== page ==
Staples wants to drive sustainability innovation in product manufacturing, packaging and distribution –and the company has challenged its key suppliers with a competition designed to spur action towards these goals.
Staples’ new “Race to the Top” sustainability challenge calls on suppliers to compete not only in terms of product quality, cost and features, but also in finding eco-friendly solutions for product manufacturing, packaging, and distribution. The company says that ultimately, the strategy aims to increase environmental, economic and social sustainability and remove waste and inefficiency of all types.
Similar to initiatives already in use at P&G and Walmart, Staples’ Race to the Top strategy includes collaboratively developing sustainability scorecards for products and packaging. These scorecards, which will specifically track design innovations and environmental attributes, are designed to drive more accountability throughout the supply chain. According to Staples, the supplier scorecard designations will increasingly be scientifically-based and focused on the sustainability attributes that matter most for particular types of products.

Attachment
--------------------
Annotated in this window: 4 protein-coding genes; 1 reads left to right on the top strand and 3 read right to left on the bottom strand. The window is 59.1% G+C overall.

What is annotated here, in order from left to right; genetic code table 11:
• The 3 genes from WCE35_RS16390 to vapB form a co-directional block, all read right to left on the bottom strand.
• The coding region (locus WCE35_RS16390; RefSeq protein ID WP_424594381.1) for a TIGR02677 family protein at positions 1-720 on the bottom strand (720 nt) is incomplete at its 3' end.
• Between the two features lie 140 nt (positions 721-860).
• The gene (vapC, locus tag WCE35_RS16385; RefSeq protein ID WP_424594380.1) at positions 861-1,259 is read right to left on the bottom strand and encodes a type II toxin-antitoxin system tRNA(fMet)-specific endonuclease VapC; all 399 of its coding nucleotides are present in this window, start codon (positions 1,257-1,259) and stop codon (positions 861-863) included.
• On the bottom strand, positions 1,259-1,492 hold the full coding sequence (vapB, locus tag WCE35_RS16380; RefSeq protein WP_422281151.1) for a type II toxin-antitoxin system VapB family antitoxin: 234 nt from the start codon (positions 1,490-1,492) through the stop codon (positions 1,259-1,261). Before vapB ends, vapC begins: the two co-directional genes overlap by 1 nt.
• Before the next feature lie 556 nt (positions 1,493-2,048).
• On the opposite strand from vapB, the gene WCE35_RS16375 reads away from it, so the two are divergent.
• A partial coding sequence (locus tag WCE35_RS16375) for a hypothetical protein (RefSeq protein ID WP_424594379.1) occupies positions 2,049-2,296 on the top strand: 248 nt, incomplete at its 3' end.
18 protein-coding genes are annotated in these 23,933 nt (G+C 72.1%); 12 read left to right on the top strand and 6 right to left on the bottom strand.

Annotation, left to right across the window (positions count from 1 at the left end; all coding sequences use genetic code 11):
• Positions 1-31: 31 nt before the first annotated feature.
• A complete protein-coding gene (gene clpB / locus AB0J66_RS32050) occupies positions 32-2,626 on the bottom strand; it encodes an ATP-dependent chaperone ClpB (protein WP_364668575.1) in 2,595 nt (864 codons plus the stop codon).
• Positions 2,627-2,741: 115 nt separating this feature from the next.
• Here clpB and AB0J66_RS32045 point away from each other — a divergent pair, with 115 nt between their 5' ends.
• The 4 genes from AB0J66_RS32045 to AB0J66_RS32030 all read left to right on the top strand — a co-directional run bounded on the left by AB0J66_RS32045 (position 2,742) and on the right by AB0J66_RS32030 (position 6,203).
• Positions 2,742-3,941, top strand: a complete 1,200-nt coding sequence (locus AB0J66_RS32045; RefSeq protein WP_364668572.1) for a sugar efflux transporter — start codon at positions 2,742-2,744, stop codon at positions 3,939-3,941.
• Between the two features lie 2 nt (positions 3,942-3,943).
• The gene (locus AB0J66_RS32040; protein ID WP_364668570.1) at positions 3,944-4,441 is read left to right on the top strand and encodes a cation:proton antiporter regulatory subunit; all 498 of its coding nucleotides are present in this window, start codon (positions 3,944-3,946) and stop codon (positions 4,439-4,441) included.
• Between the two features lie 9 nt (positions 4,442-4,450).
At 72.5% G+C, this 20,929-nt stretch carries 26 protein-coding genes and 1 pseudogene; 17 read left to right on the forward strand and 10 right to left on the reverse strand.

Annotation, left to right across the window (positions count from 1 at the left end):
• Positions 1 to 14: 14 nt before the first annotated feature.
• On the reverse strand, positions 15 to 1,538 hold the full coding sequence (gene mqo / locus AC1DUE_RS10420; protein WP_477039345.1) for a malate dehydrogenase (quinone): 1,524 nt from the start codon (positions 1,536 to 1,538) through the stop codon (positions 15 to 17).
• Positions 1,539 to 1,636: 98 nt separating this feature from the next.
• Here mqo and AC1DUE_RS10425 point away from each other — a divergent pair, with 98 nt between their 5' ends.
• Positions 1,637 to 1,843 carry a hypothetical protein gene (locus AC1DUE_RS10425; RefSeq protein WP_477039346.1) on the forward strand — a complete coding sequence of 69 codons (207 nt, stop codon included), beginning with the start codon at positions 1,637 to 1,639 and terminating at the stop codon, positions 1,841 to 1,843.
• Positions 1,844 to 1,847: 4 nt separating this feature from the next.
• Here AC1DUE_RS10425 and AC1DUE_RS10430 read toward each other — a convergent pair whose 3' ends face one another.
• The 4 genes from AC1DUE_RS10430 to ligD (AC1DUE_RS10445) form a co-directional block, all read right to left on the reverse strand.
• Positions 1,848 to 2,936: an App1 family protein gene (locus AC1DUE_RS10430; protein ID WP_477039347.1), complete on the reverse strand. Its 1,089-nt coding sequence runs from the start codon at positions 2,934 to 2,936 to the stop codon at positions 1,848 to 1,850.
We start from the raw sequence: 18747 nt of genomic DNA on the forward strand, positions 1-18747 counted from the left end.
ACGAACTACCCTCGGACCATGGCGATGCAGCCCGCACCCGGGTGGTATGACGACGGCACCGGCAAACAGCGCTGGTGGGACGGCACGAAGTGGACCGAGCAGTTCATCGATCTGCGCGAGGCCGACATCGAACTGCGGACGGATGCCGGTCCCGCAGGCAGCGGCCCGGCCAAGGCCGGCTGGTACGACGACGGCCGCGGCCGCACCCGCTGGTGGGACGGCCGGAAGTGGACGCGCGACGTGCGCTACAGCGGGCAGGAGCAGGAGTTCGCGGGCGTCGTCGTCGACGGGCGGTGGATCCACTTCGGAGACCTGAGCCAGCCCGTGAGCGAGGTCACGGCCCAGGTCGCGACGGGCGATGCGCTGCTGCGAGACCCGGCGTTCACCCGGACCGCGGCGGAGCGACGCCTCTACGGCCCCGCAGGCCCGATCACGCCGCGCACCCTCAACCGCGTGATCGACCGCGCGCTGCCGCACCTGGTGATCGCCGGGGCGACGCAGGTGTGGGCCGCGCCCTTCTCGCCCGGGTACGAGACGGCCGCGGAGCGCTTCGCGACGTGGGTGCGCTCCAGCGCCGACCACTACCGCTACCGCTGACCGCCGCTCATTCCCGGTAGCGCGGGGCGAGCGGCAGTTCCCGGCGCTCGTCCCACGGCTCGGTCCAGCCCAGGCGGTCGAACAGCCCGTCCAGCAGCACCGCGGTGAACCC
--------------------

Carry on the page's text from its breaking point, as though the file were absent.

“Staples has been focused on sustainability for some time–from the products we offer to our own internal operations,” Mark Buckley, vice president of environmental affairs at Staples, said. “Now, by working closely with our key suppliers on sustainable packaging and products, we’ll begin to drive continuous improvement more quickly across the lifecycle of products that we offer customers every day. This is particularly important work given that products represent the largest part of the company’s overall environmental footprint. In other words, we’re going after what matters most and changing the way our products get to market.”
Kudos to Staples for launching this challenge and placing corporate emphasis where it belongs: on life-cycle thinking. Most of a company’s carbon footprint is embedded in its supply chain. So, it only makes sense to look to factors like logistics, materials/packaging, and supplier engagement when you’re working to reduce carbon exposure. Supplier scorecards that focus on environmental stewardship provide clarity where it’s needed most –and at the same time, they also help drive innovation, efficiencies, cost savings and risk mitigation.